ANDREW O’KEEFE: One would imagine that it would lead to a burnout, it would lead to depression...
TESSA KENNEDY: Absolutely.
ANDREW O’KEEFE: It would lead to all sorts of disorders.
TESSA KENNEDY: Yeah, so these things are really complicated and there's lots of things that feed into them and being tired makes anything harder - everybody knows that - and doctors are just humans just like everyone else.
MONIQUE WRIGHT: One of the reasons that's been given is that the older doctors feel as though they went through this initiation so that young doctors should as well. Do you think that the culture needs to be addressed?
TESSA KENNEDY: Absolutely. So when we talk about this issue of culture in medicine, it's really something that has grown up over many decades. And something that perhaps needs to change now with the changing face of health care. And so the old model of coming in, sort of living in the hospital for a couple of years, learning all there is to know and then going into the world, probably doesn't apply as much anymore now that training is longer, competition has increased, the pressures placed on young doctors are higher. And I think that actually burnout affects our seniors as well, and that's really difficult because the people that are meant to be supporting and mentoring and having time to teach and to train are being put under pressure too, as the public hospital system is feeling stretched from trying to do more and more with less and less.
ANDREW O’KEEFE: Yes. I imagine also, Tessa and Michael, that there is a certain amount of pressure the doctors place on themselves. I mean you are aware that you are responsible for the health and wellbeing of your patients. You feel like you don't want to let them down by cutting out after just 48 hours. But certainly there must be regulations that govern how long you can work at a time. Are there?
MICHAEL GANNON: Well, certainly, there is industrial law and that's according to the individual agreements between the AMA and the States and Territories. But the responsibility here falls on a number of people. We've got to change our cultures internally. So the learned Colleges, when they determine what needs to be done to achieve Fellowship at one of the Colleges, individual hospital administrators and individual hospitals have got a responsibility, and certainly individual senior doctors have a responsibility. They might be in charge of their units. They've got to think about these things when they set the hours and conditions of themselves and junior doctors.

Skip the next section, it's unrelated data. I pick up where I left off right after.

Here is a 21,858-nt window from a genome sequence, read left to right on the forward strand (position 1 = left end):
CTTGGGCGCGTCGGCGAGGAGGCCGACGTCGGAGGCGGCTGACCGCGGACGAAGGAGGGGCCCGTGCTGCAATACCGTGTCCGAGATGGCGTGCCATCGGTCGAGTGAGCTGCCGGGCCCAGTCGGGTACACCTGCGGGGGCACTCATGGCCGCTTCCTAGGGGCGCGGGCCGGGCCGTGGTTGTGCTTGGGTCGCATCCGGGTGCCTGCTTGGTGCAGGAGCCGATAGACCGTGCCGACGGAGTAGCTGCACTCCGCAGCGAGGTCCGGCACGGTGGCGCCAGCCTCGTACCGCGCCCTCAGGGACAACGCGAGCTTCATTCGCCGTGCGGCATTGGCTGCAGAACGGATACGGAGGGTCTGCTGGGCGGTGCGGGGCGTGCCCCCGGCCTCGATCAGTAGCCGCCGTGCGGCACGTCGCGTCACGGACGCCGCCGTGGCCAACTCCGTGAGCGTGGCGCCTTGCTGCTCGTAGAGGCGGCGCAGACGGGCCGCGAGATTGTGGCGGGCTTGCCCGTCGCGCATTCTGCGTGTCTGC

MONIQUE WRIGHT: And Tessa, what do you see is the answer and what needs to happen?
TESSA KENNEDY: So I think addressing burnout is really one of the key things here. Now that sounds easy and you can say it in a line, but actually there's lots of things that feed into that. So that talks about trying to put some more guidelines in place, particularly in this State where we lack guidelines around safe work hours in our industrial arrangements. It means trying to actually figure out how much work doctors are doing because most of it is not written down.
ANDREW O’KEEFE: Yeah, right.
TESSA KENNEDY: You know, and that's the hours that you spend outside of what's rostered, that's the time you spend studying, doing additional masters degrees, PhDs, research, et cetera. And it also means trying to- as Michael said, change the culture in the hospitals to be one of a more supportive, more encouraging environment, where it's okay to admit that you're human and that you fail because everybody makes mistakes, and that's okay.
ANDREW O’KEEFE: Yeah, sure. Do we need more doctors?
TESSA KENNEDY: In some places, yeah, absolutely, and in other places it's a matter of finding a more equitable staffing arrangement.
MONIQUE WRIGHT: Well, very wise words. Tessa and Michael, thank you both for being with us. It's certainly an issue that caught our attention here on Weekend Sunrise - because it affects all of us. So thank you so much for coming in.
TESSA KENNEDY: Thanks for having us.
24 July 2017
CONTACT: John Flannery 02 6270 5477 / 0419 494 761
Maria Hawthorne 02 6270 5478 / 0427 209 753
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Published: 23 Jul 2017